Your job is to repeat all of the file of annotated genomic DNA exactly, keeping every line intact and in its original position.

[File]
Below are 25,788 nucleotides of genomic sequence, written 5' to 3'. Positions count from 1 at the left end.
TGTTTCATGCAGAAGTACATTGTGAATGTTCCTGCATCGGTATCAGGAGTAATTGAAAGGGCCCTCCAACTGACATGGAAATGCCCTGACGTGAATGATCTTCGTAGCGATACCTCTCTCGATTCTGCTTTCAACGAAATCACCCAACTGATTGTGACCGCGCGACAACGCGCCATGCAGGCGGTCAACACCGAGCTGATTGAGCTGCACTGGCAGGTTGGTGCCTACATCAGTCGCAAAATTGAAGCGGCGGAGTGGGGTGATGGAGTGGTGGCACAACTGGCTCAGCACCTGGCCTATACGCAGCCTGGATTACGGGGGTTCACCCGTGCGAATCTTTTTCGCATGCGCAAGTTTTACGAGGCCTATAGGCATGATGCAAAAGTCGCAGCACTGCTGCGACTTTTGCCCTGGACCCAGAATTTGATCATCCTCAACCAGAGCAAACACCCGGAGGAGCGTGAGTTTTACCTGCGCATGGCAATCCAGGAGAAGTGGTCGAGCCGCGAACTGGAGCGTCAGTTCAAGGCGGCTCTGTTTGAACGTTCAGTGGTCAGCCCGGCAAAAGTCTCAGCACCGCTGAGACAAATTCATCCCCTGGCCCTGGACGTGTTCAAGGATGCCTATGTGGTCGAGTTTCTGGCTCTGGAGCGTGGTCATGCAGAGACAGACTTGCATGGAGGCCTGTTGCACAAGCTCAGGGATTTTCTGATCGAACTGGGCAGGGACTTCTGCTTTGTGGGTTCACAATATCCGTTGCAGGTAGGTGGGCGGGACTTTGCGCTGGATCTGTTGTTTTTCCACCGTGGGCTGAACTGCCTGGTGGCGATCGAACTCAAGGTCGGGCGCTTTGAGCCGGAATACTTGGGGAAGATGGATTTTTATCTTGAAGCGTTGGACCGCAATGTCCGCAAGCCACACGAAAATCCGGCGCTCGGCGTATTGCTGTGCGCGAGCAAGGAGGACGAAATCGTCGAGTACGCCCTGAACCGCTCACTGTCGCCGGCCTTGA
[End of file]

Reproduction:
Below are 25,788 nucleotides of genomic sequence, written 5' to 3'. Positions count from 1 at the left end.
TGTTTCATGCAGAAGTACATTGTGAATGTTCCTGCATCGGTATCAGGAGTAATTGAAAGGGCCCTCCAACTGACATGGAAATGCCCTGACGTGAATGATCTTCGTAGCGATACCTCTCTCGATTCTGCTTTCAACGAAATCACCCAACTGATTGTGACCGCGCGACAACGCGCCATGCAGGCGGTCAACACCGAGCTGATTGAGCTGCACTGGCAGGTTGGTGCCTACATCAGTCGCAAAATTGAAGCGGCGGAGTGGGGTGATGGAGTGGTGGCACAACTGGCTCAGCACCTGGCCTATACGCAGCCTGGATTACGGGGGTTCACCCGTGCGAATCTTTTTCGCATGCGCAAGTTTTACGAGGCCTATAGGCATGATGCAAAAGTCGCAGCACTGCTGCGACTTTTGCCCTGGACCCAGAATTTGATCATCCTCAACCAGAGCAAACACCCGGAGGAGCGTGAGTTTTACCTGCGCATGGCAATCCAGGAGAAGTGGTCGAGCCGCGAACTGGAGCGTCAGTTCAAGGCGGCTCTGTTTGAACGTTCAGTGGTCAGCCCGGCAAAAGTCTCAGCACCGCTGAGACAAATTCATCCCCTGGCCCTGGACGTGTTCAAGGATGCCTATGTGGTCGAGTTTCTGGCTCTGGAGCGTGGTCATGCAGAGACAGACTTGCATGGAGGCCTGTTGCACAAGCTCAGGGATTTTCTGATCGAACTGGGCAGGGACTTCTGCTTTGTGGGTTCACAATATCCGTTGCAGGTAGGTGGGCGGGACTTTGCGCTGGATCTGTTGTTTTTCCACCGTGGGCTGAACTGCCTGGTGGCGATCGAACTCAAGGTCGGGCGCTTTGAGCCGGAATACTTGGGGAAGATGGATTTTTATCTTGAAGCGTTGGACCGCAATGTCCGCAAGCCACACGAAAATCCGGCGCTCGGCGTATTGCTGTGCGCGAGCAAGGAGGACGAAATCGTCGAGTACGCCCTGAACCGCTCACTGTCGCCGGCCTTGA